It was fascinating to me to discover just how different things are in France.  They have different philosophies based on French doctors' research and books that have never been translated into English!  I just never thought about this before!  (Although recently John and I had been discussing how Catholicism looks very different in other countries, so it shouldn't have come as that much of a surprise).

One of the things that struck me was how the French talk about having balance, or equilibrium.  They don't want one aspect of their life to overrule the rest.  I though this was interesting contrasted with the American ideal of "having it all", or abandoning one thing in pursuit of another.  One of the blogs I regularly read recently posted about the book and what it has do say about work-life balance, so you can get a much more eloquent description by clicking over there!

Some interesting generalizations about French children versus American ones are that they sleep through the night at a much younger age, they are able to entertain themselves much more readily and they eat a huge diversity of food from a very young age.  French parents might be considered strict in certain aspects, but also give their children a great deal of freedom within the boundaries.

I would highly recommend reading Bringing Up Bébé because it presents an alternative to the prevailing culture of how we raise children in the U.S.  While I certainly don't wish I lived in France and haven't totally changed my parenting style, I did pick up some useful tidbits that are helping me be a bit more balanced :-)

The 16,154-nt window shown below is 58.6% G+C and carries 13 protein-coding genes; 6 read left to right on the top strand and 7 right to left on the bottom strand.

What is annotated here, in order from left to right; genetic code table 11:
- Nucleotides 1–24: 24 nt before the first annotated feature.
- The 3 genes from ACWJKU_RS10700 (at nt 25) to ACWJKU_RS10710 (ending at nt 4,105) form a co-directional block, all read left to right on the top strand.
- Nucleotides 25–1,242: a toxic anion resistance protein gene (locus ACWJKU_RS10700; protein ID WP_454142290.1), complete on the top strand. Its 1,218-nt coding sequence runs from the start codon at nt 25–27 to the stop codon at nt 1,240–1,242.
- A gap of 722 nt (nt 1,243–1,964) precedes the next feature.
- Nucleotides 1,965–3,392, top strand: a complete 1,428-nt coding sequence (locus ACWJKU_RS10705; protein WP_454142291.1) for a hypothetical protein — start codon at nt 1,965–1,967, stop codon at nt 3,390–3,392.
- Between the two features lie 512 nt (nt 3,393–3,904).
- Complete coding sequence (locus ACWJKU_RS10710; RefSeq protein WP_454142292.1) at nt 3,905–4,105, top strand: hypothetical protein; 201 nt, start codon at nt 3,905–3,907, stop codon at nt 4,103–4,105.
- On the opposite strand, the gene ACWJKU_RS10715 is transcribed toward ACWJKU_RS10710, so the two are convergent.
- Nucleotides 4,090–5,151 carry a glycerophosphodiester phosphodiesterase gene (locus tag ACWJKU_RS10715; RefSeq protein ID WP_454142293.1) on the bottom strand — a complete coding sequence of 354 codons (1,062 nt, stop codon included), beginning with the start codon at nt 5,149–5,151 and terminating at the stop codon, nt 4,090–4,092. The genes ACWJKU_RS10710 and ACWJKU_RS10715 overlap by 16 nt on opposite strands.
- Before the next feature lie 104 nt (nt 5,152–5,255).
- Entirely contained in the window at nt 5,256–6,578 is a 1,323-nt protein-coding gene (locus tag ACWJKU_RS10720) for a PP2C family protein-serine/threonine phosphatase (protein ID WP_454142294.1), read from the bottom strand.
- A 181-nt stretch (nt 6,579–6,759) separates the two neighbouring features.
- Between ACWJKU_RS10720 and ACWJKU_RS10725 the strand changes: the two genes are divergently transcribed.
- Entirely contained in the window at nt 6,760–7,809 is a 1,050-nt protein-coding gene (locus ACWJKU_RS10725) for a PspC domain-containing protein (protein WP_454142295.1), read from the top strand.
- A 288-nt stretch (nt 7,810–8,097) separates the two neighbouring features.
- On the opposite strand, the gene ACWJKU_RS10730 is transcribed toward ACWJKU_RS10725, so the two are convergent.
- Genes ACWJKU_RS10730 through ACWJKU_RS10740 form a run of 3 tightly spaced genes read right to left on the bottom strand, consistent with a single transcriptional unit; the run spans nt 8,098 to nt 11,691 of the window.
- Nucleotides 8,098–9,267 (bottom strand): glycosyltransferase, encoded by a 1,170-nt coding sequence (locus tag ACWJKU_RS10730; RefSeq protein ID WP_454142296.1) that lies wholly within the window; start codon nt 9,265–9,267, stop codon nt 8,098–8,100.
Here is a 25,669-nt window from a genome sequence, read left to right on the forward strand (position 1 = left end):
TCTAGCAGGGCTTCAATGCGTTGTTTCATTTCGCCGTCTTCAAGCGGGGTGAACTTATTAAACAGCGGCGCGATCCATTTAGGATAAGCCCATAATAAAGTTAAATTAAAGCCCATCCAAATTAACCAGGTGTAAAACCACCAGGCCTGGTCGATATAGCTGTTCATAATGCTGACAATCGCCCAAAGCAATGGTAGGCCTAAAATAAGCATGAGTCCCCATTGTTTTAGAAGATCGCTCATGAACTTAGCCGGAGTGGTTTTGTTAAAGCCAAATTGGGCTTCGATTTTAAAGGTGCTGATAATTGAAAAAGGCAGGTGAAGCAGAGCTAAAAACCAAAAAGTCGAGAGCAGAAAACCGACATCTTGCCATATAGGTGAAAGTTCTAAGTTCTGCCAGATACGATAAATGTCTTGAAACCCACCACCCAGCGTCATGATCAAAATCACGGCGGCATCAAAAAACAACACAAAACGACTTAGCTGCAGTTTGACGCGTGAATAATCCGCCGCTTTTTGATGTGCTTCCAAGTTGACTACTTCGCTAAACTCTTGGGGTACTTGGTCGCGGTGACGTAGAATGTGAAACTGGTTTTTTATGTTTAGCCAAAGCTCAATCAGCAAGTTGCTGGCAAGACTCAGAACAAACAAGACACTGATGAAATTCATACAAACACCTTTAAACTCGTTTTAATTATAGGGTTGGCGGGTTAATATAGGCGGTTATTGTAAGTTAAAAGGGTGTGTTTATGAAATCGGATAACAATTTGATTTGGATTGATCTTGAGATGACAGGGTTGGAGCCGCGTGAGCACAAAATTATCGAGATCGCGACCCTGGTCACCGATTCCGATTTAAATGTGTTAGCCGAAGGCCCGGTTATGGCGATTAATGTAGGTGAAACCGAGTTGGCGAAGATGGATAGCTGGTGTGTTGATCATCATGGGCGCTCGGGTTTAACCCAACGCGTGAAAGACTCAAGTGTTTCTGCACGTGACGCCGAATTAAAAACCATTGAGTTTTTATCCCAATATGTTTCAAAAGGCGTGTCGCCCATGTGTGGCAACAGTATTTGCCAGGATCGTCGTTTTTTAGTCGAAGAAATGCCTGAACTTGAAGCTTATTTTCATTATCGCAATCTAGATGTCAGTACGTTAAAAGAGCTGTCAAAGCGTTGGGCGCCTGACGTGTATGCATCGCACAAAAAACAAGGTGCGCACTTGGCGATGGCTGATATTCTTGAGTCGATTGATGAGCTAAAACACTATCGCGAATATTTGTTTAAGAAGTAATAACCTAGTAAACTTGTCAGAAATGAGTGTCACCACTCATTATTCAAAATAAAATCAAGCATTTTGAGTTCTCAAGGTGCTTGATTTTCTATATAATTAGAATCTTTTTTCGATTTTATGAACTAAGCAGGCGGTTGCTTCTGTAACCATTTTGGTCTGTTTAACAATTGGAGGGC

Friday, March 14, 2014

Quick Takes #16

1. We had our first home study visit on Monday! Since initiating the process to adopt from foster care in October, we've been anxiously awaiting this visit. In the end, it was pretty boring. We just spent an hour and a half talking about the paperwork we need to fill out. We asked a few questions and that was that! She'll return on April 21st to do a more formal interview and the safety check of the house. We have quite a bit of paperwork to do before then and also a few purchases, cat vaccinations and a physical for me.


2. In preparation for our home study, John might have set the oven on fire!  Read the full story here.




3.  For Christmas, Great Grandma Alice gave us a gift card to IHOP, which we finally got around to using!  The kids had a great time!  Well, almost.  Blaise got upset near the end when he asked for something else to eat.  We explained that at a restaurant you only get to have the one thing you order.  He said no, at CiCi's you get as much as you want and you can keep getting more!  So true, buddy.  Unfortunately not all restaurants are buffets!